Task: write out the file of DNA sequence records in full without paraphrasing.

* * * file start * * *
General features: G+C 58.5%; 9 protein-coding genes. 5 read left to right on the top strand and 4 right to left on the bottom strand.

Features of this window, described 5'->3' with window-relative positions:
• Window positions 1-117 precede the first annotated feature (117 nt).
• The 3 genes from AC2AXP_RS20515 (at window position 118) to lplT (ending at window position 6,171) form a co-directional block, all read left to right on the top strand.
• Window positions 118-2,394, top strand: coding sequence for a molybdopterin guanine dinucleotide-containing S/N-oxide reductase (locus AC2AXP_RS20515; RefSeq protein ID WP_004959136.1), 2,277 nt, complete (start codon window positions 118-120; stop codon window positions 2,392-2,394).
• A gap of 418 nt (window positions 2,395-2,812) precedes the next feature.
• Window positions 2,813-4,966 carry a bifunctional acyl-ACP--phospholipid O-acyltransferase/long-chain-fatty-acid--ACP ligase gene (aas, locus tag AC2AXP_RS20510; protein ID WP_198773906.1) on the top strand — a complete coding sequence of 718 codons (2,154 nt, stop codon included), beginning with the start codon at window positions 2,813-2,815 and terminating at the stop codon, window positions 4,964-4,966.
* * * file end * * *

General features: G+C 58.5%; 9 protein-coding genes. 5 read left to right on the top strand and 4 right to left on the bottom strand.

Features of this window, described 5'->3' with window-relative positions:
• Window positions 1-117 precede the first annotated feature (117 nt).
• The 3 genes from AC2AXP_RS20515 (at window position 118) to lplT (ending at window position 6,171) form a co-directional block, all read left to right on the top strand.
• Window positions 118-2,394, top strand: coding sequence for a molybdopterin guanine dinucleotide-containing S/N-oxide reductase (locus AC2AXP_RS20515; RefSeq protein ID WP_004959136.1), 2,277 nt, complete (start codon window positions 118-120; stop codon window positions 2,392-2,394).
• A gap of 418 nt (window positions 2,395-2,812) precedes the next feature.
• Window positions 2,813-4,966 carry a bifunctional acyl-ACP--phospholipid O-acyltransferase/long-chain-fatty-acid--ACP ligase gene (aas, locus tag AC2AXP_RS20510; protein ID WP_198773906.1) on the top strand — a complete coding sequence of 718 codons (2,154 nt, stop codon included), beginning with the start codon at window positions 2,813-2,815 and terminating at the stop codon, window positions 4,964-4,966.